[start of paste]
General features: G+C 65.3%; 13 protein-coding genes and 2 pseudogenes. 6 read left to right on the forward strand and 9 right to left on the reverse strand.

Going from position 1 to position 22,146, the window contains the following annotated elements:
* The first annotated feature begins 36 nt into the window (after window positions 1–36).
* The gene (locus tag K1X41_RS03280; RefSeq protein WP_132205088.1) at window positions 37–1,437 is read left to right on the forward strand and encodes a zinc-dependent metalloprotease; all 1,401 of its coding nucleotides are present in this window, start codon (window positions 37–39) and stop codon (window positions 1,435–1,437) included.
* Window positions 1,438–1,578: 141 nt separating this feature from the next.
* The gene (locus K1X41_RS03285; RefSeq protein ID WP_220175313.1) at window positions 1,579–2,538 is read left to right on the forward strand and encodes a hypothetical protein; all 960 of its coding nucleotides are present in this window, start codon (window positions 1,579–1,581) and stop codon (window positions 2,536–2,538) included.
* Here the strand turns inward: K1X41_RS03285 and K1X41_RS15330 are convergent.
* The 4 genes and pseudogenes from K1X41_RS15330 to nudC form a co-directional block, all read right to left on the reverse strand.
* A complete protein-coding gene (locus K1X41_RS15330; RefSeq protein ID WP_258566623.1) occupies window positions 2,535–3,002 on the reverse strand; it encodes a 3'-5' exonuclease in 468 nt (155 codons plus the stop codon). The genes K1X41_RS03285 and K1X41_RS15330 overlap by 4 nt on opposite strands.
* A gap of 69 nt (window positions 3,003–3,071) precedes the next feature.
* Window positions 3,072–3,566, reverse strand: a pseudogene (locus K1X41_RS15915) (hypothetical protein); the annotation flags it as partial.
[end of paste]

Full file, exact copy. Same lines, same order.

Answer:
General features: G+C 65.3%; 13 protein-coding genes and 2 pseudogenes. 6 read left to right on the forward strand and 9 right to left on the reverse strand.

Going from position 1 to position 22,146, the window contains the following annotated elements:
* The first annotated feature begins 36 nt into the window (after window positions 1–36).
* The gene (locus tag K1X41_RS03280; RefSeq protein WP_132205088.1) at window positions 37–1,437 is read left to right on the forward strand and encodes a zinc-dependent metalloprotease; all 1,401 of its coding nucleotides are present in this window, start codon (window positions 37–39) and stop codon (window positions 1,435–1,437) included.
* Window positions 1,438–1,578: 141 nt separating this feature from the next.
* The gene (locus K1X41_RS03285; RefSeq protein ID WP_220175313.1) at window positions 1,579–2,538 is read left to right on the forward strand and encodes a hypothetical protein; all 960 of its coding nucleotides are present in this window, start codon (window positions 1,579–1,581) and stop codon (window positions 2,536–2,538) included.
* Here the strand turns inward: K1X41_RS03285 and K1X41_RS15330 are convergent.
* The 4 genes and pseudogenes from K1X41_RS15330 to nudC form a co-directional block, all read right to left on the reverse strand.
* A complete protein-coding gene (locus K1X41_RS15330; RefSeq protein ID WP_258566623.1) occupies window positions 2,535–3,002 on the reverse strand; it encodes a 3'-5' exonuclease in 468 nt (155 codons plus the stop codon). The genes K1X41_RS03285 and K1X41_RS15330 overlap by 4 nt on opposite strands.
* A gap of 69 nt (window positions 3,003–3,071) precedes the next feature.
* Window positions 3,072–3,566, reverse strand: a pseudogene (locus K1X41_RS15915) (hypothetical protein); the annotation flags it as partial.